Over the weekend my husband and I finally got out to see The King’s Speech. And true to the many accolades I’d heard, it was a stunning film. It seems everyone loves it, and now we join the fan group. It’s a great story based on true events.  It has superb acting and a “feel good” ending.

Who could ask for more?

For me there was more.

The subtext of the entire film was, to my way of thinking, a fabulous example of how to set and keep healthy, respectful boundaries.

The story is about King George VI (Queen Elizabeth’s father) and his speech therapist Lionel Logue, who helped the King overcome his stuttering.

Throughout, Mr. Logue sticks to the boundaries he’s set, despite the fact that his client is the future King of England. He is respectful yet firm.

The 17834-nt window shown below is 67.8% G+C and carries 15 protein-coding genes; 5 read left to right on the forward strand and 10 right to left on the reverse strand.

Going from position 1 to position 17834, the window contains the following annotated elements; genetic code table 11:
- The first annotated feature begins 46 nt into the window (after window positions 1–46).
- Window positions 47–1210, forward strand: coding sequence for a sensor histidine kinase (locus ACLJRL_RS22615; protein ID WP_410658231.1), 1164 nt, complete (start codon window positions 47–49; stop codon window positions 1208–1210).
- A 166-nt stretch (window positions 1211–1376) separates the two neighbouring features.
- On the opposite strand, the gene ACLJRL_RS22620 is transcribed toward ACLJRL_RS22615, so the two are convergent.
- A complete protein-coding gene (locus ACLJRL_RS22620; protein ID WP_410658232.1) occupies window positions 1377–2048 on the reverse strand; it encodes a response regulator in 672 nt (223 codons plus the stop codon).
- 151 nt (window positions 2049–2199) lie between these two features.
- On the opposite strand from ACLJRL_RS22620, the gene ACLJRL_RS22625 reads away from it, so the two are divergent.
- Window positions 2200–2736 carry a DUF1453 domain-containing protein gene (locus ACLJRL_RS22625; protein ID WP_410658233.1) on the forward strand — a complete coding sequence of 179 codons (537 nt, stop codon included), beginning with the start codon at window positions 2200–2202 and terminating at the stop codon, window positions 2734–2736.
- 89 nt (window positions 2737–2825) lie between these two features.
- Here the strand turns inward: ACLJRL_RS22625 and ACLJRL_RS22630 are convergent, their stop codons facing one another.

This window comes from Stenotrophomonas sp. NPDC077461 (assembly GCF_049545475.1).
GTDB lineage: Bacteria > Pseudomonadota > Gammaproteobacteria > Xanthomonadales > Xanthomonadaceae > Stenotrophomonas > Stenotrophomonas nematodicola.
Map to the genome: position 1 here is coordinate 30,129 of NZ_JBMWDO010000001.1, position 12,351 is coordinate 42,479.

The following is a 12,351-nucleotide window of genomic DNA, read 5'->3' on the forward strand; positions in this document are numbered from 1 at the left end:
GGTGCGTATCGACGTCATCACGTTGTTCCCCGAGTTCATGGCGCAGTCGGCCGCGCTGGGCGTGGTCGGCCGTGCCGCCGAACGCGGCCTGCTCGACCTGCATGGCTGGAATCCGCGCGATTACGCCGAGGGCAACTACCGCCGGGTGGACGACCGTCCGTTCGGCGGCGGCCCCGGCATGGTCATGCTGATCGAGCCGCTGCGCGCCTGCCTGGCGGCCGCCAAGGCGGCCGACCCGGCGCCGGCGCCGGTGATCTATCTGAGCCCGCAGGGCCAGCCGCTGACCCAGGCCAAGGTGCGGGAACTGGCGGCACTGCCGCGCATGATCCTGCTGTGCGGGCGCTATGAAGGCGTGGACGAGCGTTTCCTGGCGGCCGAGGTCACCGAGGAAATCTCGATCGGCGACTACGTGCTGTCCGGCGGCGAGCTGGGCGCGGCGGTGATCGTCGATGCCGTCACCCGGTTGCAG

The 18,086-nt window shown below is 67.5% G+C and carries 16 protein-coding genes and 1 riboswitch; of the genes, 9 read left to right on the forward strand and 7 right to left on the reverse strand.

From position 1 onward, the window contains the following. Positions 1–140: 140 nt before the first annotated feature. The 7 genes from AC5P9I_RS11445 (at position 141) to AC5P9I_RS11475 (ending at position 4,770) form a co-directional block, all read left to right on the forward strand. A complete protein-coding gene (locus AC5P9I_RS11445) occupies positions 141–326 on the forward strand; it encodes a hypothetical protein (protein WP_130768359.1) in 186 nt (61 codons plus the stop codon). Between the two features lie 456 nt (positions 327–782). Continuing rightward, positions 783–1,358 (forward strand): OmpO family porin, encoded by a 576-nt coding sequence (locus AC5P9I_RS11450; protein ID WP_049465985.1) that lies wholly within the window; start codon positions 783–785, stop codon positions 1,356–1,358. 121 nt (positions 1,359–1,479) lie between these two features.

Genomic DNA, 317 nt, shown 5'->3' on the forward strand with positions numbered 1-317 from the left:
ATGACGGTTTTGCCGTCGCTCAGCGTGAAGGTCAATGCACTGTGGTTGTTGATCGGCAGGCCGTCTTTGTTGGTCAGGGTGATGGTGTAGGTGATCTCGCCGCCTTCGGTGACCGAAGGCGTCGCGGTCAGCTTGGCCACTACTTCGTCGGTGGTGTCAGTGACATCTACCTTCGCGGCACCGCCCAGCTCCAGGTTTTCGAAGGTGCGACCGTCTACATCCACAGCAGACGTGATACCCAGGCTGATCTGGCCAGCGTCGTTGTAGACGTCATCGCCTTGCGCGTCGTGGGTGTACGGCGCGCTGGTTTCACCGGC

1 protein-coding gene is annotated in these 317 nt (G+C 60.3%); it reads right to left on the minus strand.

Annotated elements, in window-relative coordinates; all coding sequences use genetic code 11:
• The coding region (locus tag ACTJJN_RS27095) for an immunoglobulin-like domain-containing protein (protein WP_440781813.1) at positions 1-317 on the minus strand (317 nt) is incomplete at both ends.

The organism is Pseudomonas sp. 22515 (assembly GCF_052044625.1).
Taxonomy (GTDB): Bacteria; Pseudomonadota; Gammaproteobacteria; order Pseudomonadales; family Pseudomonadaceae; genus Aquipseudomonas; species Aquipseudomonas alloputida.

In the film he doesn’t lose his temper or resort to defensiveness or get into power struggles, or pander to his very famous client. He simply lets him know what the rules are, what is expected, and then he helps him achieve them.

A Model for Parenting

I walked out of the theatre thinking this film should be required viewing for all parents. It’s a perfect example of parenting with respect.

And Horses

But then, my second thought was that it also applies to working with horses.

Years ago we went to a demonstration presented by American horse trainer, Pat Parelli. He calls his training method Natural Horsemanship and it’s based on three things: love, language and leadership. All these years later, I remember Parelli saying, “Your horse is looking for a hero.”

In other words, set those boundaries, help him (or her) learn to respect you and what you are asking. Relationship, understanding, communication, and trust are the pillars of Natural Horsemanship.

Come to think of it, they are the exact principles Mr. Logue used in working with the King.